Faculty Spotlight: ME's Peter Hesketh

For mechanical engineering professor Peter Hesketh volunteering is a way for his family to appreciate what they have.

How long have you been at Georgia Tech and what is your area of research?

I am a faculty member in mechanical engineering. I came in 2000 after leaving the University of Illinois-Chicago. My research interests are in micro-devices, or MEMS, which stands for micro electric mechanical systems. I teach heat transfer to undergrads and offer courses on micro devices, including an introduction to MEMS for graduate students.

I am originally from Liverpool in the UK, and studied at the University of Leeds in the north of England. I worked in London for the BBC for a few years, and then I won a scholarship to study in the United States in Philadelphia at Penn. I intended to go back home, but the professor I was working with on the research project and I made a good connection. I finished my Ph.D. and met an American girl who I married, so I stayed.

How did volunteerism become a regular activity in your family, and what sort of activities do you do?

It was originally my wife's idea that we do one project per month with the kids. We've volunteered with Project Open Hand to do the food packaging, and we've volunteered at their school with different activities. He also volunteers at the Virginia Highlands Summer Fest each year. We help with the children's game area and projects. It's a lot of fun to do. We also volunteered to wrap Christmas presents one year in Dunwoody. It was organized by the local police department and they set it up like a store. Volunteers come in and wrap based on lists the families have submitted.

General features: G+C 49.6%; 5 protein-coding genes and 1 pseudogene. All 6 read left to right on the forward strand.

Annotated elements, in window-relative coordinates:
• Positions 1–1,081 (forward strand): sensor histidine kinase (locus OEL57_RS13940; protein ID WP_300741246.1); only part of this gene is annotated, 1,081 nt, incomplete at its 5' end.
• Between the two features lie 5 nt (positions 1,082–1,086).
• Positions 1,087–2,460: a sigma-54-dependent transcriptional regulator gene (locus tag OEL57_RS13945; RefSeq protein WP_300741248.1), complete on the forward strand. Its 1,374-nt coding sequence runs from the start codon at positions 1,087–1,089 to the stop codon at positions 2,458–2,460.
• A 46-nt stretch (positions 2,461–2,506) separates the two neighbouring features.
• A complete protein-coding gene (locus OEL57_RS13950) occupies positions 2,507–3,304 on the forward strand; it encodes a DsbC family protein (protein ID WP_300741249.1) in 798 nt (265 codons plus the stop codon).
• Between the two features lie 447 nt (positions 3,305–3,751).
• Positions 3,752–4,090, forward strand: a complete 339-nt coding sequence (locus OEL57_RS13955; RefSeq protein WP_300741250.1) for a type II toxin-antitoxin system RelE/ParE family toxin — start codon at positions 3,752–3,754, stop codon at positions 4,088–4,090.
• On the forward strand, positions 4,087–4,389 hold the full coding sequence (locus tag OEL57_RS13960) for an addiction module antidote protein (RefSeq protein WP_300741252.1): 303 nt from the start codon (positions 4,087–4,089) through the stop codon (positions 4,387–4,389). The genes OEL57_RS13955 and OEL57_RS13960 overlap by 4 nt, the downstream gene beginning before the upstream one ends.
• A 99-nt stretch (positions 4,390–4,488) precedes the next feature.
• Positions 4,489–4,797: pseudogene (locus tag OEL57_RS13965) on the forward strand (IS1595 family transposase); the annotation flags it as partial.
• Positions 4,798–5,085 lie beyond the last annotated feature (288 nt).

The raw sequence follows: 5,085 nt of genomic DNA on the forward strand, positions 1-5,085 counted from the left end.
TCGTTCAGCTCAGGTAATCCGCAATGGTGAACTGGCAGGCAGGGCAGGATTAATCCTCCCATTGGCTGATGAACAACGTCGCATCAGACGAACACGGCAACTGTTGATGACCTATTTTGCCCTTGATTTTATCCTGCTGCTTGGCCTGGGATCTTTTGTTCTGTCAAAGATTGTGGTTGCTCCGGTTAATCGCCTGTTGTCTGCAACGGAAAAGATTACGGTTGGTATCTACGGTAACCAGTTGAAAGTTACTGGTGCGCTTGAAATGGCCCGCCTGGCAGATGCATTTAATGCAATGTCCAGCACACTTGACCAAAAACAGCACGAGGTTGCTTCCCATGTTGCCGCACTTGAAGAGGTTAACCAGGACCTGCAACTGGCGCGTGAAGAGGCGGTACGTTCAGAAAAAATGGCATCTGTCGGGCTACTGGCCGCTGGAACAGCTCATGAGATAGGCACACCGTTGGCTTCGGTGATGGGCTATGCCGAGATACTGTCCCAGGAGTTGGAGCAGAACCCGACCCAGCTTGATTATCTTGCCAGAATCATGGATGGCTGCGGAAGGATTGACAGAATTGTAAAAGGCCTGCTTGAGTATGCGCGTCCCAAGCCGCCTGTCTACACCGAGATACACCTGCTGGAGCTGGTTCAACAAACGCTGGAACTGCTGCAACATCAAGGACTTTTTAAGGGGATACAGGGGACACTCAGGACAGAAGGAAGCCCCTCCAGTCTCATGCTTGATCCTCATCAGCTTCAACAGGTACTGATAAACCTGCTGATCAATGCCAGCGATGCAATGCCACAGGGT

Now my children are older. Gabe is 21 and an undergraduate here at Georgia Tech in biology. My daughter just finished high school and wants to go into the culinary industry. We probably started these projects when Gabe was about eight, so we've been doing it for a while.

Why has it been so important for your family?

We wanted to give our kids an understanding of how other people live. There are a lot of people in every community that need help and we were in a position to help them. Lilly still comes with me to do deliveries with Project Open Hand. It gives us an opportunity to see how people benefit from the deliveries, which is something you don't always get to see when you help out on the back end. 

Do you think this is something your children will continue to do when they are older and on their own?

I hope it's something they pass on to their families when they get older. Gabe is in the marching band at Tech, so that keeps him very busy, but he also joined a fraternity that does a lot of community outreach activities. 

How hard was it for you to find places where you could volunteer with your children?

It wasn't hard at all to find organizations that would let our children help. Some of them have minimum age limits. For example, with the food preparation they usually have to be teenagers I think. That was the case at Open Hand as well as St. Francis Table downtown, which is at the Catholic Shrine. With our kids being older now we volunteer three or four times a year instead of monthly. It's still important to us though. Look online and you can find places looking for volunteers. Somebody always needs help.

Are there any benefits to volunteering that people may overlook?

I think it's important to find time to do something else other than your professional work. It helps you appreciate what you have and the benefits of being a faculty or staff member at Georgia Tech.